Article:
What you are basically getting at is unrequested information being sent to you through advertising. Many are offended by any religion that uses this approach. This is not my personal style (and assume we are the same that way) as it could be considered rude, I think if it is done gently and with kindness it is not. For example, if a Buddhists smiled at me in Hong Kong and held out a pamphlet for me to read, I would not be offended I just would not grab one. Or if someone selling a Hong Kong flat handed me a leaflet, I would not be offended. It happens every day and I am offended when they start to walk beside me and say something else when I have already declined.

A good question to ask ourselves is, ‘Why does our society take more offence at the gospel being offered than at a sale or discount of a commercial product being advertised?’ I think the poorer attitude is not in the person holding up a sign to remind others of the love of God but the great offence that people have in it. The extreme disgust that many have over some simple enthused believer just advertising what matters to them on their own free time indicates are much poorer attitude.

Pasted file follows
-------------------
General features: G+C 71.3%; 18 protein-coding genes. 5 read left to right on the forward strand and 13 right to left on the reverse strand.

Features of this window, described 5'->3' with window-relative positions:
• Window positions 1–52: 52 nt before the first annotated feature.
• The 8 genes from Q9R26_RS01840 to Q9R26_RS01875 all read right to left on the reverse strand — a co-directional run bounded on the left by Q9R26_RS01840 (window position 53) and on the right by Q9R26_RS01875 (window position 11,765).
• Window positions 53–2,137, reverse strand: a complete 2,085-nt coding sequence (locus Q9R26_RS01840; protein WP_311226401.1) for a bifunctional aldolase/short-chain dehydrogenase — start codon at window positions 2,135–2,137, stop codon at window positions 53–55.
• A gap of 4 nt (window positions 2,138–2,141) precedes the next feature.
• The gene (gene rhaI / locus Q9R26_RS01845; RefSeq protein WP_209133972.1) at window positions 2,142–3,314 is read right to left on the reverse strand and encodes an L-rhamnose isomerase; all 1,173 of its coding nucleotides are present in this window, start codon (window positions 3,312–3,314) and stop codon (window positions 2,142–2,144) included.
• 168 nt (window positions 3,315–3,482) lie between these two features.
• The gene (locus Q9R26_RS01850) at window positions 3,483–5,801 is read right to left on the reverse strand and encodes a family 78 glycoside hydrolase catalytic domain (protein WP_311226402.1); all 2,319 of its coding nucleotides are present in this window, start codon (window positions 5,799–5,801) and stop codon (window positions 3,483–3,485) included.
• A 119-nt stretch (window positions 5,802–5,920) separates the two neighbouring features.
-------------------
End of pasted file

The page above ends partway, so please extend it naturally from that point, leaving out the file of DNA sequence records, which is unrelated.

As far as a particular denominations in mainstream Christianity that supports this type of seemingly more aggressive form of advertising, I do not think there is one. (Of course if including less mainstream sections of Christianity, Jehovah Witnesses purposefully adopt an aggressive form of evangelism but I doubt these are the signh-olders your are thinking of). I do think it is more common among charismatic evangelicals than more historically conservative groups. This makes sense because enthusiasm and expression of feelings are more encouraged in a charismatic setting. As far as your comment that a person would not usually come to faith this way, I have never heard of anyone saying I saw a sign that said 'Jesus is Lord' and then I became a Christian. However it was a simple sign on my grandmas’ door to her kitchen with the verses of John 3:16 on it that landed into my head when I cried out to God and was saved. I knew little else about God at this time other then what I gleaned from television shows. Even the smallest advertising can carry influence in some cases.